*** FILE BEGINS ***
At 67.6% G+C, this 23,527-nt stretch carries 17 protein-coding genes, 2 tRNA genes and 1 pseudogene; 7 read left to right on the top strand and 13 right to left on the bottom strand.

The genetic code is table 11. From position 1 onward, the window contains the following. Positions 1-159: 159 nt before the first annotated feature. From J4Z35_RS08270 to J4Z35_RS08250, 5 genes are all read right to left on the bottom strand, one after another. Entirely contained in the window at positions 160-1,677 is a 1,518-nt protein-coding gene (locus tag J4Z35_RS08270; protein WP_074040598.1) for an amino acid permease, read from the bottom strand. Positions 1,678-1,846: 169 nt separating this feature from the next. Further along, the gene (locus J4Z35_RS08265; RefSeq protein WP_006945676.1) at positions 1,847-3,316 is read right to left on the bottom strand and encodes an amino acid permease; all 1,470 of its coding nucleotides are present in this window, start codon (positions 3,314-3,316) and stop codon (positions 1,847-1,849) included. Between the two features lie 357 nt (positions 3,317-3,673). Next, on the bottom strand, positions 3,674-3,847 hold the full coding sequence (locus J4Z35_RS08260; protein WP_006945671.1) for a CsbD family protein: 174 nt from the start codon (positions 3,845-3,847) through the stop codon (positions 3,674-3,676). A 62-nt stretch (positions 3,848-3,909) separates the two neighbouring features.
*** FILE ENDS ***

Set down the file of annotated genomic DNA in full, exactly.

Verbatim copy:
At 67.6% G+C, this 23,527-nt stretch carries 17 protein-coding genes, 2 tRNA genes and 1 pseudogene; 7 read left to right on the top strand and 13 right to left on the bottom strand.

The genetic code is table 11. From position 1 onward, the window contains the following. Positions 1-159: 159 nt before the first annotated feature. From J4Z35_RS08270 to J4Z35_RS08250, 5 genes are all read right to left on the bottom strand, one after another. Entirely contained in the window at positions 160-1,677 is a 1,518-nt protein-coding gene (locus tag J4Z35_RS08270; protein WP_074040598.1) for an amino acid permease, read from the bottom strand. Positions 1,678-1,846: 169 nt separating this feature from the next. Further along, the gene (locus J4Z35_RS08265; RefSeq protein WP_006945676.1) at positions 1,847-3,316 is read right to left on the bottom strand and encodes an amino acid permease; all 1,470 of its coding nucleotides are present in this window, start codon (positions 3,314-3,316) and stop codon (positions 1,847-1,849) included. Between the two features lie 357 nt (positions 3,317-3,673). Next, on the bottom strand, positions 3,674-3,847 hold the full coding sequence (locus J4Z35_RS08260; protein WP_006945671.1) for a CsbD family protein: 174 nt from the start codon (positions 3,845-3,847) through the stop codon (positions 3,674-3,676). A 62-nt stretch (positions 3,848-3,909) separates the two neighbouring features.